History Weblecture for Unit 23
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Leondardo's work was limited because he didn't publish his observations. Few people knew what he had accomplished in establishing new ways of transmitting information. In the generation following Leonardo, though, there was a revolution in biology, especially human medicine, driven in part by a scholar who not only shared Leonardo's passion for using accurate drawings to convey information, but who also had the desire and self-discipline to see a project through to completion.
Andreas Vesalius was born in 1514 in Brussels. Grandson of the Emperor Maximillian's royal physician, Everard van Wesel, Vesalius studied Greek, Latin and the liberal arts at the University of Leuven, and determined to find a career in the service of a powerful patron by dint of hard work. To this end, he chose a medical career and enrolled in the medical school at the University of Paris.
At the time, the primary source of medical knowledge were the works of Avicenna and Galen. Claudius Galen, like Ptolemy, was a Hellenist of the mid-second century after Christ. He was a native of Pergamum in Asia Minor, and worked as a surgeon treating gladiators in the arena of his home town. He developed innovative techniques, some of which he recorded in his On Anatomical Procedures (not all of which survived into the Middle Ages). His reputation grew, and he eventually moved to Rome and served as court physician to Marcus Aurelius around 162 ce. He performed extensive dissections on Barbary apes, and applied what he observed in ape anatomy to human anatomy in his On the Use of the Parts of the Human Body. His works influenced Avicenna and other Arab medical authorities, and were part of the regular curriculum of studies in medicine at medieval universities.
Vesalius was impressed by the level of research Galen had done, and pursued his own studies of human anatomy. After completing his thesis work at Leuven (where he had been forced to return by the outbreak of war in France), he moved to Italy to continue his studies, and was offered the chair in Surgery and Anatomy at Padua. Contrary to the prevailing custom, Vesalius performed dissections himself as he lectured (rather than having untrained assistants do it).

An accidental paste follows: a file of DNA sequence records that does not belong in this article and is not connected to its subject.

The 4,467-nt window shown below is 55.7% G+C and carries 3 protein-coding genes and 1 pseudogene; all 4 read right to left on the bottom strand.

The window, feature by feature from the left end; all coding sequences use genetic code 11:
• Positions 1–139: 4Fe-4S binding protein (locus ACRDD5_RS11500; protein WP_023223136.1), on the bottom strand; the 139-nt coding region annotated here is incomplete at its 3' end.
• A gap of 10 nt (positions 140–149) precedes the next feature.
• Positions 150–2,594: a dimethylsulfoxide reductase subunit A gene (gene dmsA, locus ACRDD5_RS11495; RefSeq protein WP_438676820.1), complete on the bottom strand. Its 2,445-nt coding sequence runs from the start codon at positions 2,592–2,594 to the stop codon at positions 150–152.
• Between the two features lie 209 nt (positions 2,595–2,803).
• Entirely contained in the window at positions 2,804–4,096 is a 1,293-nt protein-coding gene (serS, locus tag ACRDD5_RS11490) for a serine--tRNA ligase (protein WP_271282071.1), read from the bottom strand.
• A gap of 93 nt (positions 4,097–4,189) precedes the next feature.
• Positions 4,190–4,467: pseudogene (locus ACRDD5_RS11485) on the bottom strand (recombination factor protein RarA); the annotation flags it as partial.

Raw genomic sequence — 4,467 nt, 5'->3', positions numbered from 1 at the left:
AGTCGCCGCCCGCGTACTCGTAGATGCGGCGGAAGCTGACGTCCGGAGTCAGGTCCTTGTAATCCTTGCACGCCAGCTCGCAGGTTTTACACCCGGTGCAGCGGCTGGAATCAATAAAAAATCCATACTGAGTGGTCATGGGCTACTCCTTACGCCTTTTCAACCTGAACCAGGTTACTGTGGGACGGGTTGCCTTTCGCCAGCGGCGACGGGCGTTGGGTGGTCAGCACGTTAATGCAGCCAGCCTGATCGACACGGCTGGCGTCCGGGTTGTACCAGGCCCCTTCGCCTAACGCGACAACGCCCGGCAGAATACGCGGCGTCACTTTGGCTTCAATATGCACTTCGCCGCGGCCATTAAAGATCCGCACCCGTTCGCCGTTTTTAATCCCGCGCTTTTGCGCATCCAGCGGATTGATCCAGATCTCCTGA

Vesalius published the results of his studies in 1543 in a textbook of human anatomy called The Seven Books on the Structure of the Human body (De humani corporis fabrica libri septem). His efforts finally brought him the position he sought, an appointment as the regular physician to the household of Charles V, the Holy Roman emperor. He was only 27 years old.
The Vesalius Project at Northwestern University has begun an annotated translation of the De Humani Corpris Fabrica. Click on the small triangle next to "Book One", and read Chapter One on the Nature, Use, and Diversity of Bone.
[1 LONG page.]
Vesalius had noticed discrepancies between Galen's descriptions and the actual placement and structure of human organs. In his textbook, he dares to openly criticize the prevailing texts of Galen, Hippocrates, and Avicenna, and was able to show that Galen's descriptions were more applicable to pigs and monkeys than to humans.
Vesalius' new position gave his book more publicity and authority, and it was widely read. However, even his high position in the court of the Holy Roman Emperor could not shield Vesalius completely from attacks by those in more traditional schools of medical education, especially where dissection of corpses was still considered illegal and immoral. Vesalius undertook a pilgrimage to the Holy Land, perhaps partly to convince his critiques that he was still a loyal son of the Church. Tragically, he died on the way home.
Unlike Leonardo, Vesalius' influence was immediate and permanent. The publication of the Fabrica opened a era of criticism of Galen and the Arab commentators, and inspired new research into the function of the different organisms of the human body.
Perhaps even more important than his specific anatomical discoveries, however, was his use of drawings. His detailed diagrams and cutaway drawings established a new art form, scientific illustration, which spread from human anatomy into general biology and then into mechanics and the other scientific fields.
Consider these questions as you study the woodcuts:
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